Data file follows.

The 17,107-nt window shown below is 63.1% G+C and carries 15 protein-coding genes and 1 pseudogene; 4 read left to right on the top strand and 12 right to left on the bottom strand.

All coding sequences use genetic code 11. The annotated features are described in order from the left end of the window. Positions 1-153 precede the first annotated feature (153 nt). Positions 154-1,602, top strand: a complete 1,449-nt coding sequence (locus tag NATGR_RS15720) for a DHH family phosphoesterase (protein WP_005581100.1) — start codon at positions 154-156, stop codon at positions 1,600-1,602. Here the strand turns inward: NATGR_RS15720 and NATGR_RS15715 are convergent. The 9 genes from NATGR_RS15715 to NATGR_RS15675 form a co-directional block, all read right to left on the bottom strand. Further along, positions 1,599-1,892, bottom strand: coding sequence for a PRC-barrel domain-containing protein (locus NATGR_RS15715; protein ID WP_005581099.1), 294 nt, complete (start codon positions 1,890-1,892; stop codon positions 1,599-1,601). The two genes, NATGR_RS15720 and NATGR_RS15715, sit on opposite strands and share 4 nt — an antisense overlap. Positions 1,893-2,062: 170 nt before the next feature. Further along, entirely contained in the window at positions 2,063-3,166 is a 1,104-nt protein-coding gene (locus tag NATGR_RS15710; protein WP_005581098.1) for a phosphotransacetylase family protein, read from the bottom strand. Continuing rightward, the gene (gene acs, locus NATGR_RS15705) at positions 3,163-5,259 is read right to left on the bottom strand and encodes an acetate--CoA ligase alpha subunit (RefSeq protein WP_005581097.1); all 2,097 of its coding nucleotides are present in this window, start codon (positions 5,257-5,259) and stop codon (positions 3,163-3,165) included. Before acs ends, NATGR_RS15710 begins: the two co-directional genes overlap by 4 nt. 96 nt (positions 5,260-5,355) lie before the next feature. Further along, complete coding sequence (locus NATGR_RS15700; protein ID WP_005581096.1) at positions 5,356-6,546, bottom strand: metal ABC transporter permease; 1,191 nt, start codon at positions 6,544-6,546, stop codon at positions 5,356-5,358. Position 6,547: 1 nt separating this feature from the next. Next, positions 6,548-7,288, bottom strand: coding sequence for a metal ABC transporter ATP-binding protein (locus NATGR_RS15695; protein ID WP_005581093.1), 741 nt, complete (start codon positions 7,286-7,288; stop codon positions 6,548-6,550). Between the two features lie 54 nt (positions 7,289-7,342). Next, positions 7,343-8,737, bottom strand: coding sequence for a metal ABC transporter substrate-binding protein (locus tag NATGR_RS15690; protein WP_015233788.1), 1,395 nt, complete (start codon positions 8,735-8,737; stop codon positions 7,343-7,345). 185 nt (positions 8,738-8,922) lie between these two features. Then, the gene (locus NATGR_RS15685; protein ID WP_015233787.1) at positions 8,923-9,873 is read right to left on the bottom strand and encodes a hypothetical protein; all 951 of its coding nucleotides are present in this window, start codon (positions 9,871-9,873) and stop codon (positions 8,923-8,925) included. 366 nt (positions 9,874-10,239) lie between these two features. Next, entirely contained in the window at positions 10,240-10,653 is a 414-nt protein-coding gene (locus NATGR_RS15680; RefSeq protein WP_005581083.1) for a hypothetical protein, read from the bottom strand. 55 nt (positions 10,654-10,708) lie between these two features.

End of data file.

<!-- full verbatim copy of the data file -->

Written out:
The 17,107-nt window shown below is 63.1% G+C and carries 15 protein-coding genes and 1 pseudogene; 4 read left to right on the top strand and 12 right to left on the bottom strand.

All coding sequences use genetic code 11. The annotated features are described in order from the left end of the window. Positions 1-153 precede the first annotated feature (153 nt). Positions 154-1,602, top strand: a complete 1,449-nt coding sequence (locus tag NATGR_RS15720) for a DHH family phosphoesterase (protein WP_005581100.1) — start codon at positions 154-156, stop codon at positions 1,600-1,602. Here the strand turns inward: NATGR_RS15720 and NATGR_RS15715 are convergent. The 9 genes from NATGR_RS15715 to NATGR_RS15675 form a co-directional block, all read right to left on the bottom strand. Further along, positions 1,599-1,892, bottom strand: coding sequence for a PRC-barrel domain-containing protein (locus NATGR_RS15715; protein ID WP_005581099.1), 294 nt, complete (start codon positions 1,890-1,892; stop codon positions 1,599-1,601). The two genes, NATGR_RS15720 and NATGR_RS15715, sit on opposite strands and share 4 nt — an antisense overlap. Positions 1,893-2,062: 170 nt before the next feature. Further along, entirely contained in the window at positions 2,063-3,166 is a 1,104-nt protein-coding gene (locus tag NATGR_RS15710; protein WP_005581098.1) for a phosphotransacetylase family protein, read from the bottom strand. Continuing rightward, the gene (gene acs, locus NATGR_RS15705) at positions 3,163-5,259 is read right to left on the bottom strand and encodes an acetate--CoA ligase alpha subunit (RefSeq protein WP_005581097.1); all 2,097 of its coding nucleotides are present in this window, start codon (positions 5,257-5,259) and stop codon (positions 3,163-3,165) included. Before acs ends, NATGR_RS15710 begins: the two co-directional genes overlap by 4 nt. 96 nt (positions 5,260-5,355) lie before the next feature. Further along, complete coding sequence (locus NATGR_RS15700; protein ID WP_005581096.1) at positions 5,356-6,546, bottom strand: metal ABC transporter permease; 1,191 nt, start codon at positions 6,544-6,546, stop codon at positions 5,356-5,358. Position 6,547: 1 nt separating this feature from the next. Next, positions 6,548-7,288, bottom strand: coding sequence for a metal ABC transporter ATP-binding protein (locus NATGR_RS15695; protein ID WP_005581093.1), 741 nt, complete (start codon positions 7,286-7,288; stop codon positions 6,548-6,550). Between the two features lie 54 nt (positions 7,289-7,342). Next, positions 7,343-8,737, bottom strand: coding sequence for a metal ABC transporter substrate-binding protein (locus tag NATGR_RS15690; protein WP_015233788.1), 1,395 nt, complete (start codon positions 8,735-8,737; stop codon positions 7,343-7,345). 185 nt (positions 8,738-8,922) lie between these two features. Then, the gene (locus NATGR_RS15685; protein ID WP_015233787.1) at positions 8,923-9,873 is read right to left on the bottom strand and encodes a hypothetical protein; all 951 of its coding nucleotides are present in this window, start codon (positions 9,871-9,873) and stop codon (positions 8,923-8,925) included. 366 nt (positions 9,874-10,239) lie between these two features. Next, entirely contained in the window at positions 10,240-10,653 is a 414-nt protein-coding gene (locus NATGR_RS15680; RefSeq protein WP_005581083.1) for a hypothetical protein, read from the bottom strand. 55 nt (positions 10,654-10,708) lie between these two features.